For many years, it has been said that you won’t be able to get to the moon without going through Hancock County. That is because of the vital role played testing rocket engines at Stennis Space Center.
Now it could be said you won’t be able to get to the moon or Mars without going through Hancock County. Groundbreaking ceremonies were held August 23 for a new $175-million rocket engine test stand that will provide altitude testing for the J-2X engine, which will power the upper stages of NASA’s Ares I and Ares V rockets being developed as part of NASA’s Constellation Program that plans to return to the moon, and also explore Mars.
“The engines that will propel man to new worlds will be tested right here at Stennis, and that’s something Mississippians should be very proud of,” said U.S. Sen. Trent Lott (R-Miss.). “Stennis Space Center is probably Mississippi’s best kept secret. The capabilities that Stennis offers for NASA and for private aerospace companies who’re seeking to expand the boundaries of technology are truly amazing. That’s why more and more companies are coming to Stennis and creating good, high-tech jobs there. It’s a story we should tell.”
Groundbreakings are about new beginnings, says NASA Deputy Administrator Shana Dale.
“The first stand was erected at Stennis to test the Saturn V rocket of the Apollo program,” Dale said. “Testing of the Space Shuttle engines began here in the mid-1970s. And today, we’re breaking ground for a new test stand, for the new spacecraft of a new era of exploration.”
Patrick Scheuermann, associate director at Stennis Space Center, says the new test stand is a strategic investment so Stennis will continue to play the vital role it has had since the1960s.
“This is another 30-year commitment for NASA to do its rocket engine testing in South Mississippi,” Scheuermann says. “I think it sends an important message to the nation and certainly the local community that NASA is here to stay.
“This represents a long term-commitment from NASA to a whole new generation to have opportunities to come out here and work. We aren’t shutting the base down and walking away.”
Also present at the groundbreaking were a host of state and federal politicians including Gov. Haley Barbour, Sen. Thad Cochran (R-Miss.), Lott and Rep. Gene Taylor (D-Miss.). Also participating were NASA associate administrator for exploration systems Scott Horowitz and Stennis Center director Richard Gilbrech. Gibrech was recently named to succeed Horowitz.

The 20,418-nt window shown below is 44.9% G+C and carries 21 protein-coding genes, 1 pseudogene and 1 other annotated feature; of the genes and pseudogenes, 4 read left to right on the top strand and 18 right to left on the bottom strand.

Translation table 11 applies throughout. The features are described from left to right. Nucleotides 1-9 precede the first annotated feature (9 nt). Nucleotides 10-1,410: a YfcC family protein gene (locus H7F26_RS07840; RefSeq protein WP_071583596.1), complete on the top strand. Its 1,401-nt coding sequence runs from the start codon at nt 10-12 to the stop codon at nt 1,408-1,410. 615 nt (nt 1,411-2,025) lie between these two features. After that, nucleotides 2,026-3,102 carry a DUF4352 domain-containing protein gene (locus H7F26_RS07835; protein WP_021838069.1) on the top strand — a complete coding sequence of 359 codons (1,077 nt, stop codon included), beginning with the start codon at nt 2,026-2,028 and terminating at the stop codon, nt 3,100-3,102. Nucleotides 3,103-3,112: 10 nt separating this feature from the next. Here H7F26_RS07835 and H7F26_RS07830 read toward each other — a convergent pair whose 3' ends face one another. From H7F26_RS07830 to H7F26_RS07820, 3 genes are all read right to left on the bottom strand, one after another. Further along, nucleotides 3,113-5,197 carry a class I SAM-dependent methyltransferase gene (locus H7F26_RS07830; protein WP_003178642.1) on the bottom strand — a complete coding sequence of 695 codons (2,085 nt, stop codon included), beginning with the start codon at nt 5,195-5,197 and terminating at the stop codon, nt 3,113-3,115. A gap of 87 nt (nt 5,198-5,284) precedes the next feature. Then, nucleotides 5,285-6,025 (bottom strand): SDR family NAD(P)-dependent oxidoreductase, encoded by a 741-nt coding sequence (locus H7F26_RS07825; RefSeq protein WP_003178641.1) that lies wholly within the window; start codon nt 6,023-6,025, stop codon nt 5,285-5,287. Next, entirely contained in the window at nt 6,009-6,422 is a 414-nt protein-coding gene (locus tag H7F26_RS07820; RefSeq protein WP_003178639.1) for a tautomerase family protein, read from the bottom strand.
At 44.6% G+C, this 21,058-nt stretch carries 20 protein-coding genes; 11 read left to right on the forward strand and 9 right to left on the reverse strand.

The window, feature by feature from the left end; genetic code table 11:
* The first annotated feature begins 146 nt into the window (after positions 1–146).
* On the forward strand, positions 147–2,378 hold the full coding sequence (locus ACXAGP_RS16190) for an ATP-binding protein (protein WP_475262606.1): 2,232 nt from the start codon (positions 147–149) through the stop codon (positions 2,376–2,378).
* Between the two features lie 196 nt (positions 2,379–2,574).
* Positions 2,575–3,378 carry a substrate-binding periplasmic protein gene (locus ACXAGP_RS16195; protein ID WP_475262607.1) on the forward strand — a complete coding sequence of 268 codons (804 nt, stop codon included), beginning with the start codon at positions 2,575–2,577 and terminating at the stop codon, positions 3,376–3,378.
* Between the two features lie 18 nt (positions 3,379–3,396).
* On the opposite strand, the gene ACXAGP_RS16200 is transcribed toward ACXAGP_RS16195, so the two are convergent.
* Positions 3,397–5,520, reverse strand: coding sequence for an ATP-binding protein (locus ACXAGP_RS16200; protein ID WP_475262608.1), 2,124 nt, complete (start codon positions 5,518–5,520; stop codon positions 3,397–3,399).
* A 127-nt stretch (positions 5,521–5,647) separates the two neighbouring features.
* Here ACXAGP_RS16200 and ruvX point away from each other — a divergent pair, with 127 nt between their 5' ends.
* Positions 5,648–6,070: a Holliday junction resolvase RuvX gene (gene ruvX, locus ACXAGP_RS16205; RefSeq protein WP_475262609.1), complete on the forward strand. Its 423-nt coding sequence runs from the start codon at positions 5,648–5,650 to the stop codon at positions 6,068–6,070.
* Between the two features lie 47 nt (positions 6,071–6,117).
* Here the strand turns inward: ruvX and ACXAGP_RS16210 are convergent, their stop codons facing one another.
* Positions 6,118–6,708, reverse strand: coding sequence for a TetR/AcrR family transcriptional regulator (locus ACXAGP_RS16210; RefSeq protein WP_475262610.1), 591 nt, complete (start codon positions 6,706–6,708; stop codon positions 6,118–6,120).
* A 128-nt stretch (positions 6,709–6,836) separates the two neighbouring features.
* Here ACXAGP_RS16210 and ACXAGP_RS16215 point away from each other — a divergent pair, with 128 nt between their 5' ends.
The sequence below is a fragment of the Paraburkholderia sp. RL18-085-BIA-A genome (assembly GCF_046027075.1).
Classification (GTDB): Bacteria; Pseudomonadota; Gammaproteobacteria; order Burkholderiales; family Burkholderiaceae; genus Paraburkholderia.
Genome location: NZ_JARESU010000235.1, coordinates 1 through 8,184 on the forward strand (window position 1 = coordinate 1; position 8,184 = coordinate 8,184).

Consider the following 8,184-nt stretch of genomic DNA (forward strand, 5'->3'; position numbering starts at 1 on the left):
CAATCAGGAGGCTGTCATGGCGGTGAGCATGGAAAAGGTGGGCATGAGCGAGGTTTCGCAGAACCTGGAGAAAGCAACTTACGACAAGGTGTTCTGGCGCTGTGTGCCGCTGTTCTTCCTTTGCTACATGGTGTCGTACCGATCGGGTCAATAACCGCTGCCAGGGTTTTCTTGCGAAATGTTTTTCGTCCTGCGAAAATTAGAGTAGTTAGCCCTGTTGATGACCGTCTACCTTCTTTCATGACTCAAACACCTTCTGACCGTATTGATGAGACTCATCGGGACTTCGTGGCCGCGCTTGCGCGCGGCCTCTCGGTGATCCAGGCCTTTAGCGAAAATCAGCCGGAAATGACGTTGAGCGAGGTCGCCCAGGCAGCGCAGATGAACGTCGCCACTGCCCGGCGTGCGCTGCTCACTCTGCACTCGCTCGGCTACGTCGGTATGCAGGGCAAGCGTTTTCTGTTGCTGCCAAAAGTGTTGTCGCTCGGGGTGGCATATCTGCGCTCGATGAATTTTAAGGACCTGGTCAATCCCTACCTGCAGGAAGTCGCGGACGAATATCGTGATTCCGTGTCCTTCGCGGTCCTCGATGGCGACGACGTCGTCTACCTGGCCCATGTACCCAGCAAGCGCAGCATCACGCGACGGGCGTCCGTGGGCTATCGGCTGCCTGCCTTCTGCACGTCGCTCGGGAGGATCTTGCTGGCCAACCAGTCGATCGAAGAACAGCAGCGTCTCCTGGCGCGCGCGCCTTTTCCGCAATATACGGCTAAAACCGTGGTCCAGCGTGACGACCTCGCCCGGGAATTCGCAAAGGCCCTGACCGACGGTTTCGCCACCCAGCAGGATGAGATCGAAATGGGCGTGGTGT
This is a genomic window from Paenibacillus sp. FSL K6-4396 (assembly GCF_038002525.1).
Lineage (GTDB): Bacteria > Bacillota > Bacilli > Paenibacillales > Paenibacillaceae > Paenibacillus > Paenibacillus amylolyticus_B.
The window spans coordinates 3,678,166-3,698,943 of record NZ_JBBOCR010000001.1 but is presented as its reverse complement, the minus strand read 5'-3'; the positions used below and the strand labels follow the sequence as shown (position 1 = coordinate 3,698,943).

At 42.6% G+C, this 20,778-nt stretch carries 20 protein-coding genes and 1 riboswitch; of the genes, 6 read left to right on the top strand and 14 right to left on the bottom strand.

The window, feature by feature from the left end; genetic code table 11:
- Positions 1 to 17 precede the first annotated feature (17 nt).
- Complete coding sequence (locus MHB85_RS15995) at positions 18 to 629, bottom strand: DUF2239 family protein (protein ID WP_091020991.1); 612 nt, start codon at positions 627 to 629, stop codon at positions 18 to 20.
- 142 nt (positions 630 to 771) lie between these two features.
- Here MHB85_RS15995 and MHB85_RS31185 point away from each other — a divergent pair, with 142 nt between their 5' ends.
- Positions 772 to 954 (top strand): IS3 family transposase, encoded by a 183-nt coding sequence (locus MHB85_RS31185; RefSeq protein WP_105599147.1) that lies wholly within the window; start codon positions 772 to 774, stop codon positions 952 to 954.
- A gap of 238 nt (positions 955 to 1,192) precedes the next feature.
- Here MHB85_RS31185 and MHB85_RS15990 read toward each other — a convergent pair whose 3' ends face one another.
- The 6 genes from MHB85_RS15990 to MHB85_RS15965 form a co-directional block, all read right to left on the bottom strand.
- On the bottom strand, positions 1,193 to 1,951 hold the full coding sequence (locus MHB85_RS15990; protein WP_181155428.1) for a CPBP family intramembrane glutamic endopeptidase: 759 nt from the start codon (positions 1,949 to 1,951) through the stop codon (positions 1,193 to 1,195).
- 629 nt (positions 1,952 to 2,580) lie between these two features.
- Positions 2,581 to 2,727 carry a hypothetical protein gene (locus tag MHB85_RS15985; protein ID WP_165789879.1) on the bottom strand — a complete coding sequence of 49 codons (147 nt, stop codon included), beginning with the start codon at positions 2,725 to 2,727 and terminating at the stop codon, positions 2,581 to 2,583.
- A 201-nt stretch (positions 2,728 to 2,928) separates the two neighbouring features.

The Ares I and Ares V rockets are being developed as part of NASA’s Constellation Program whose goals include used to sending astronauts to the International Space Station, returning humans to the moon and eventual exploration of Mars.
“This is our generation’s turn, our time to go to the moon,” Gilbrech says. “NASA has ambitious plans for astronauts to set up a lunar outpost in preparation for eventual journeys to Mars. One of the key steps is building the A-3 test stand. The J-2X engine has a unique set of test requirements. The best way to meet them is with the A-3. The testing heritage of Stennis was a key contributor in the agency’s decision to build the new A-3 stand for J-2X testing. We will not be able to accomplish these goals for the nation without the skilled workforce and unique capabilities of the Stennis and Michoud facilities.”
The development is good news for future job security at Stennis Space Center.
Between the Apollo and the Space Shuttle, there was a downturn in employment because there was a big gap between the end of the Apollo program and the beginning of the shuttle program. The Space Shuttle retires in 2010. There would have been a lag in employment at Stennis if it were not for the new test stand.
Glade Woods, president of Partners for Stennis, says the new test stand is going to keep steady employment at Stennis during the transition from the two programs, and continue that for many years to come.
“I’ve been associated with Stennis since it was first developed in the Apollo program and this is one of the biggest investments in the test stand program since the Apollo program here at Stennis in the 1960s,” Woods says. “We are just delighted and appreciate the Mississippi congressional leaders who have planned for this. This is a major milestone with this type of expenditure to add to the infrastructure at Stennis Space Center.”
This facility will be the only place in the nation where the large scale rocket engines can be tested.
“This means so much to have the added capability for rocket testing for the future of the man’s flight program going to the moon and eventually Mars,” Woods said. “It is a real jewel, and we certainly want to thank our congressional delegations and NASA leader for planning ahead to keep South Mississippi on map ahead for decades to come. This is some far sighted planning.”
Woods says Stennis is vital to the economy of South Mississippi with an economic impact in a 50-mile radius estimated at $530 million per year. This new rocket stand is a major step in continuing the Stennis impact.
The new 300-foot-tall A-3 test stand with an open steel frame structure will be the first new large test stand to be built at Stennis since it opened in the 1960s. The facility, located on a 19-acre site in Stennis’ A Complex, will include a test control center, propellant barge docks and access roadways. The test stand will allow engineers to simulate conditions at different altitudes by generating steam to reduce pressure in the test cell. Testing on the A-3 stand is scheduled to begin in late 2010.
In November 2006, Stennis’ existing A-1 stand was handed over to the Constellation Program for testing the J-2X engine. Tests on J-2X components are set to begin later in 2007. Dale says the engines will be assembled at Stennis, and then subjected to rigorous, expert testi
Contact MBJ contributing writer Becky Gillette at firstname.lastname@example.org.
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